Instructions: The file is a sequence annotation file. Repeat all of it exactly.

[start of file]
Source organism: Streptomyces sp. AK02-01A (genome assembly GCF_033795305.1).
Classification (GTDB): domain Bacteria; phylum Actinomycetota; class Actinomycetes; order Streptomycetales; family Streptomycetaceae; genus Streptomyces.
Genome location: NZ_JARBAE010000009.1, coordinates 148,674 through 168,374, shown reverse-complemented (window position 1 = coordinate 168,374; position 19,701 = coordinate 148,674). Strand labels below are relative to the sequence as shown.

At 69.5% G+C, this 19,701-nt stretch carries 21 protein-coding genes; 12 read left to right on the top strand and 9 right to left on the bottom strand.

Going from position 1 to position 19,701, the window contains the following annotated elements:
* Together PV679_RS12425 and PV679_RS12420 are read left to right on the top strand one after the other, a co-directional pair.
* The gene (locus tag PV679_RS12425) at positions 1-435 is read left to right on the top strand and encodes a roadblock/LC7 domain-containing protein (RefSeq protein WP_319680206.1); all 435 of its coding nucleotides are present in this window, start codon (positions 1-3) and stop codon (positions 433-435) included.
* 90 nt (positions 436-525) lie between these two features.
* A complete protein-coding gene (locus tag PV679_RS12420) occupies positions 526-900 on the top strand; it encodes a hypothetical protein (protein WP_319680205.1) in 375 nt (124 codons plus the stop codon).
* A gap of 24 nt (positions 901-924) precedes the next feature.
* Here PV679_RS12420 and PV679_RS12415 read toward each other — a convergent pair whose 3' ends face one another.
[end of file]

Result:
Source organism: Streptomyces sp. AK02-01A (genome assembly GCF_033795305.1).
Classification (GTDB): domain Bacteria; phylum Actinomycetota; class Actinomycetes; order Streptomycetales; family Streptomycetaceae; genus Streptomyces.
Genome location: NZ_JARBAE010000009.1, coordinates 148,674 through 168,374, shown reverse-complemented (window position 1 = coordinate 168,374; position 19,701 = coordinate 148,674). Strand labels below are relative to the sequence as shown.

At 69.5% G+C, this 19,701-nt stretch carries 21 protein-coding genes; 12 read left to right on the top strand and 9 right to left on the bottom strand.

Going from position 1 to position 19,701, the window contains the following annotated elements:
* Together PV679_RS12425 and PV679_RS12420 are read left to right on the top strand one after the other, a co-directional pair.
* The gene (locus tag PV679_RS12425) at positions 1-435 is read left to right on the top strand and encodes a roadblock/LC7 domain-containing protein (RefSeq protein WP_319680206.1); all 435 of its coding nucleotides are present in this window, start codon (positions 1-3) and stop codon (positions 433-435) included.
* 90 nt (positions 436-525) lie between these two features.
* A complete protein-coding gene (locus tag PV679_RS12420) occupies positions 526-900 on the top strand; it encodes a hypothetical protein (protein WP_319680205.1) in 375 nt (124 codons plus the stop codon).
* A gap of 24 nt (positions 901-924) precedes the next feature.
* Here PV679_RS12420 and PV679_RS12415 read toward each other — a convergent pair whose 3' ends face one another.